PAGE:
The FCC will push operators of U.S. communications networks to adopt cybersecurity best practices developed by the FCC's advisory committee, the Communications, Security, Reliability and Interoperability Council [CSRIC], Wheeler said.

The FCC, in coming weeks, will look at whether network operators have implemented these 2011 recommendations, which include domain name security, Internet route hijacking measures and an antibotnet code of conduct, Wheeler said. The agency will also study whether the recommendations, where adopted, have been effective, he said.

Wheeler challenged Internet companies to focus more resources on cybersecurity risk management and on public safety, saying the results of that private effort need to be "more demonstrably effective than blindly trusting the market."

A new private-sector focus on cybersecurity "can't be happy talk about good ideas -- it has to work in the real world," he added. "We need market accountability on cybersecurity that doesn't exist today."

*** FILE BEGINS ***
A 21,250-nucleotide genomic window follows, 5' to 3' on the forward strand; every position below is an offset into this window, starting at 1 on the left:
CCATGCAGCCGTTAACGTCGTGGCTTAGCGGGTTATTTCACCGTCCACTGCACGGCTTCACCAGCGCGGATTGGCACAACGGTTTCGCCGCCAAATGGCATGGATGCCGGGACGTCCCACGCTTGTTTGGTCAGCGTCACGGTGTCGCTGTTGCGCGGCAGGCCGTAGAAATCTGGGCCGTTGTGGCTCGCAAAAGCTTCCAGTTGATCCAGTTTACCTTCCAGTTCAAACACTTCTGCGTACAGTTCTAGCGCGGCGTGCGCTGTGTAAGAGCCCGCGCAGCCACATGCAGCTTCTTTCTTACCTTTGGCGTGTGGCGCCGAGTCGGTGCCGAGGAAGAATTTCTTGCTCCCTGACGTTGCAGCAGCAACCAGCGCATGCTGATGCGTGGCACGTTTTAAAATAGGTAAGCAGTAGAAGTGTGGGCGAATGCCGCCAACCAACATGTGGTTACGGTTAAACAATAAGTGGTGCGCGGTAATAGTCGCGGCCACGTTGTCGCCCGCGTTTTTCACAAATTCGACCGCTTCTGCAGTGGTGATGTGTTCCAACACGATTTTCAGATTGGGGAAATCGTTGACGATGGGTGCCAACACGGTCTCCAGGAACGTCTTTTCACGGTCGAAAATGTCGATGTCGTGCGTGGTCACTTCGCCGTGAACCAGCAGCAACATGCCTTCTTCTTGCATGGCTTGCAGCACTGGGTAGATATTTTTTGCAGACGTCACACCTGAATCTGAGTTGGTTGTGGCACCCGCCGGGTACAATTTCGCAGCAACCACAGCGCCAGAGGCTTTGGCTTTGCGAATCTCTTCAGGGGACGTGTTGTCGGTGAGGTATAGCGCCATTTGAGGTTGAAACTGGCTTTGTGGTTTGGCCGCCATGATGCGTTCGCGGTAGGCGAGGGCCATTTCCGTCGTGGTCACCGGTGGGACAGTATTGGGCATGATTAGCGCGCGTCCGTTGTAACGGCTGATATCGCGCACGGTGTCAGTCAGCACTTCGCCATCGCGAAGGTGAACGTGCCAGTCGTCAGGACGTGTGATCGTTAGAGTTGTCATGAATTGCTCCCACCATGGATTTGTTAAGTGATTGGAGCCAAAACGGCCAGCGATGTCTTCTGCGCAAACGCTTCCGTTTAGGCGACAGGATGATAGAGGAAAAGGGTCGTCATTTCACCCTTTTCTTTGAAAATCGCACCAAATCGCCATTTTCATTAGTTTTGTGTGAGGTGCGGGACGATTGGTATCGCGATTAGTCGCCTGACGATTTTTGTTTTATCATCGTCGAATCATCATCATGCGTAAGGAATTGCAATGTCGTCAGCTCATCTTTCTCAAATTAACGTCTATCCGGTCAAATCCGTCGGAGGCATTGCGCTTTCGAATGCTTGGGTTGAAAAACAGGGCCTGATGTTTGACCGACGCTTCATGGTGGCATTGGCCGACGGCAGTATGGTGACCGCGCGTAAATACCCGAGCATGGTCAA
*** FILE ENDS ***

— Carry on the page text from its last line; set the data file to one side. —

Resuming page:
In addition to promoting the CSRIC recommendations, the FCC will consider better ways to enable cyberthreat sharing among communications companies, Wheeler said. The agency will look at whether there are legal and practical barriers to information sharing, he said.

And the agency will explore ways to encourage new cybersecurity research and development, working with private companies, universities and the U.S. National Institute of Standards and Technology [NIST], he said.

Broadband provider Comcast, in a statement reacting to Wheeler's speech, said it already focuses heavily on cybersecurity.

"The success of our business depends upon providing customers with a safe and secure network environment," the statement said. "For that reason, Comcast and other communications providers view cybersecurity as a key component of our overall enterprise risk management. We have and will continue to be committed to taking a leadership role in establishing practices that meet the dynamic and ever-changing nature of these threats."

Grant Gross covers technology and telecom policy in the U.S. government for The IDG News Service. Follow Grant on Twitter at GrantGross. Grant's email address is grant_gross@idg.com.